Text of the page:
Mic Linder, 2017
Interview With the Artist Mic Linder talking about his art in the reknown art and design blog:
om pom happy November 13, 2015. Text: Caroline Juskus
Finnish born artist Mic Linder now lives in Sweden. He chats about his life and the thoughts that shape his work…
Hi Mic, and welcome to Om Pom Happy. Finland is such a fascinating country…
Hey Caroline, thank’s for having me! Yeah, I grew up in a small coastal town called Vaasa. The whole thing burned down in the 1800’s so they rebuilt it again a couple of miles away, straight streets in an immaculate grid system with broad avenues so it wouldn’t burn down again haha. It’s probably one of the least organically evolved cities outside China. Nowadays I live with my girlfriend Caroline Eriksson in Gothenburg, Sweden. We met in art school a couple of years back… I kept painting while she went on to study design so I’m spending my days doing deliberately ugly paintings while she spends hers doing deliberately puposeless furniture. The future is looking bright haha!
Above: SELF PORTRAIT AS A BALLOON SALESMAN and: CAROLINE
Tell me about one of your recent works titled I’M BUILDING MYSELF A HOUSE (below)…
That piece was me acknowledging what I’m doing… The house is my art, and I hope I’ll have time to keep building on it, adding rooms, fixing leaks and shit. I like the house as a metaphor because from the outside a house looks coherent, orderly and uniform, but on the inside we have this human every day life… unwashed dishes… petty arguments… and in between the rooms rats scavenge what they can find and roaches shed their shell because they’re going to be butterflies now, finally free.
Woah, that’s a great analogy. I’m now intrigued to hear your thoughts behind BACKDROP FOR A NON-THEISTIC CHURCH (below)…
Well… I went to a friend’s wedding and it was a traditional church ceremony and I started thinking about our collective need for rituals in like these sort of rite-ofpassage situations. At most I’d describe my friend as a cultural christian, he doesn’t believe in god or anything, but he still wanted to have his wedding in a church because he felt it was the best way to have a ritual that would be… dignified, you know? Backdrop for a Non-Theistic Church is sort of a rough sketch and an attempt to formulate a new beginning without god, cause we’re a symbolic, ritualistic species. We need the dignity and the seriousness associated with rituals. The long term goal is to build a humanistic temple around the piece and to actually use it as a back drop. We’ll see. If one of your readers is building a church without any deistic or moneymaking nonsense, they’re welcome to use it for their purposes!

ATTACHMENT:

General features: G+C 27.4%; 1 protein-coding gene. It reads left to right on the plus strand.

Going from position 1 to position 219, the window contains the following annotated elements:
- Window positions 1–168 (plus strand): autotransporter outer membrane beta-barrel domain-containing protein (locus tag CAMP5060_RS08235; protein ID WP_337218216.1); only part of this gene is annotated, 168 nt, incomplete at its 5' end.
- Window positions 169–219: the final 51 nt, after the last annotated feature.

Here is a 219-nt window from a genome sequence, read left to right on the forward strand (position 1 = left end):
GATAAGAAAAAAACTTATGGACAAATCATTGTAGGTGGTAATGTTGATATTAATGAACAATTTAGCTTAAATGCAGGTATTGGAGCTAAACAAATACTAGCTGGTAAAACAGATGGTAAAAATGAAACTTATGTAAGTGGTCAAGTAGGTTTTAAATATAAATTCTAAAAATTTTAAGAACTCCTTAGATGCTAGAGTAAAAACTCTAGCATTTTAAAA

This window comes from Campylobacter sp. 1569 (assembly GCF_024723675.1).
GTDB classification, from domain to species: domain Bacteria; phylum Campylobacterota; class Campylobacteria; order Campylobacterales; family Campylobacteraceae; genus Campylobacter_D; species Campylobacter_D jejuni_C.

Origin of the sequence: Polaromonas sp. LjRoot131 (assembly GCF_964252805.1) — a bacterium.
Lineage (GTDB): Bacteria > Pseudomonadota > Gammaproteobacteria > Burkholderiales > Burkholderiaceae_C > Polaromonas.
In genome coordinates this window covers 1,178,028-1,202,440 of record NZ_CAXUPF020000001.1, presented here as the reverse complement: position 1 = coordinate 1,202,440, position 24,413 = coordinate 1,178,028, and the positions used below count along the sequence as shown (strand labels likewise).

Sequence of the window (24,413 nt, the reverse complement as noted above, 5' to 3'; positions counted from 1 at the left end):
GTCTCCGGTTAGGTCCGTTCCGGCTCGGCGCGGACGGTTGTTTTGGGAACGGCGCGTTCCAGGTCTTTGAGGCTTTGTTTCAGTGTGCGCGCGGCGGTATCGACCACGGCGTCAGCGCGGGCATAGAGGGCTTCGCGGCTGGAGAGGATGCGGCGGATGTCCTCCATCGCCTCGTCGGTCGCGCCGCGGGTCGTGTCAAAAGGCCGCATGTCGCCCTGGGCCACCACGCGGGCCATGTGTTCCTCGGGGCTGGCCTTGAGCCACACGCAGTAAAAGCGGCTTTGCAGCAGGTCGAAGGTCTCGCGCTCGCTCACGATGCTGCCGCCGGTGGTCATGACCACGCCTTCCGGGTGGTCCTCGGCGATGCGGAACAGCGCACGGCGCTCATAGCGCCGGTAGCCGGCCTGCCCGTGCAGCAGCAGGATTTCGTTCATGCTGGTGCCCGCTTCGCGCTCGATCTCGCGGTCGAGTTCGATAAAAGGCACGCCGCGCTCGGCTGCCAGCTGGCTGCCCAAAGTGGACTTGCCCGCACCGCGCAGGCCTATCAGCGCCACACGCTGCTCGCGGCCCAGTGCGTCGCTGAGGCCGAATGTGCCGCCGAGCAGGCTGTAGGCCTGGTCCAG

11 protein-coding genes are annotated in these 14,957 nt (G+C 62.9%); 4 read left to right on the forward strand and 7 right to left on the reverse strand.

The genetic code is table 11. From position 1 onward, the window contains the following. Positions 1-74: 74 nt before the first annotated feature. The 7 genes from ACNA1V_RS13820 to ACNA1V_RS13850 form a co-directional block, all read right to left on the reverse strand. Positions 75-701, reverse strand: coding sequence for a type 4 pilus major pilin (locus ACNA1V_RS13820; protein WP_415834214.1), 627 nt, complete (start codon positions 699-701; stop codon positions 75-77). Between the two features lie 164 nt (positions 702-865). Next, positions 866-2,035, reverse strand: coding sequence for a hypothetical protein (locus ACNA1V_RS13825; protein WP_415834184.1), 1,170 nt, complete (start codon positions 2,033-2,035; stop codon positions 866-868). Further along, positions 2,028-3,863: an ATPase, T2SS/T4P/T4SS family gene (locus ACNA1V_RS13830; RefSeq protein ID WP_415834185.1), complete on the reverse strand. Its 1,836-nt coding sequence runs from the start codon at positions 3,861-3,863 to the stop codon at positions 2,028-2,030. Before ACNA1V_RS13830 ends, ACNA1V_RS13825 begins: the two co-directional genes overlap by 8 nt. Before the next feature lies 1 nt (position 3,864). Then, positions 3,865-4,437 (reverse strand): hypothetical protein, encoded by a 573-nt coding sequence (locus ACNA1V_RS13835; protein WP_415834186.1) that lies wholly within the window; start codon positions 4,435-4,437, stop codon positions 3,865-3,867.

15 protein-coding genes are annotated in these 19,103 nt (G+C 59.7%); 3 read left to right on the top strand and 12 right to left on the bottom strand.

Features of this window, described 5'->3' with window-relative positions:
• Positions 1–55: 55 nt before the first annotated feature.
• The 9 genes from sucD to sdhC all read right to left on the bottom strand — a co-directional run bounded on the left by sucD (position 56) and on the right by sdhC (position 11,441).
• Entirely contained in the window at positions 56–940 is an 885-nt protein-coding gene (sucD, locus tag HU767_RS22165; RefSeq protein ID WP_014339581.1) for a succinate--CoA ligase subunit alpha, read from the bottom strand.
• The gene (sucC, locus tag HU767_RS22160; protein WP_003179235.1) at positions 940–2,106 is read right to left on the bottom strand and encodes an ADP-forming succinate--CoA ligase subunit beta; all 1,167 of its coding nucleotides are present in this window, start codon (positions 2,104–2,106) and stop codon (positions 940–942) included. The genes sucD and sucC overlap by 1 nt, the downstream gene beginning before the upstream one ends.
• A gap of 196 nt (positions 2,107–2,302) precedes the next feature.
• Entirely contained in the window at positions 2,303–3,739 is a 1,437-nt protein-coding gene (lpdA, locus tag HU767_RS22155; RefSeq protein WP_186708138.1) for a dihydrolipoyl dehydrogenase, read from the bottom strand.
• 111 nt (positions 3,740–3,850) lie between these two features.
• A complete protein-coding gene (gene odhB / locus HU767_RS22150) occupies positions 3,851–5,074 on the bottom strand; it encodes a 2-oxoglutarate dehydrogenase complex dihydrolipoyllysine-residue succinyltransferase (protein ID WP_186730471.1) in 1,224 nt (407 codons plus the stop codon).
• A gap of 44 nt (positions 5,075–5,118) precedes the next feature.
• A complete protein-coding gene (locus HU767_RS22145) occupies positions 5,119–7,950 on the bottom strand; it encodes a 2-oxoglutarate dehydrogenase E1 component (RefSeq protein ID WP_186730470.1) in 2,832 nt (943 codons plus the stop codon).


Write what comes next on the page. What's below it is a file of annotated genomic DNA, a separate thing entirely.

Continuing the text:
I love the idea of a humanist temple. What a fantastic ambition!
Can you tell us about the curiously titled BOY RAISED BY CROCODILES (below)…
When I did that piece I was thinking a lot about my upbringing and things that just happen to you and shape you into the person you are. One of my first memories is when I was 3 or 4 years old and my mom took me to the park and I was in the sand box with this kid, playing not with each other, but like next to each other, and for some reason he came right at me and bit me in the face. I was shocked, and started crying. My mom took me by the hand and we walked home.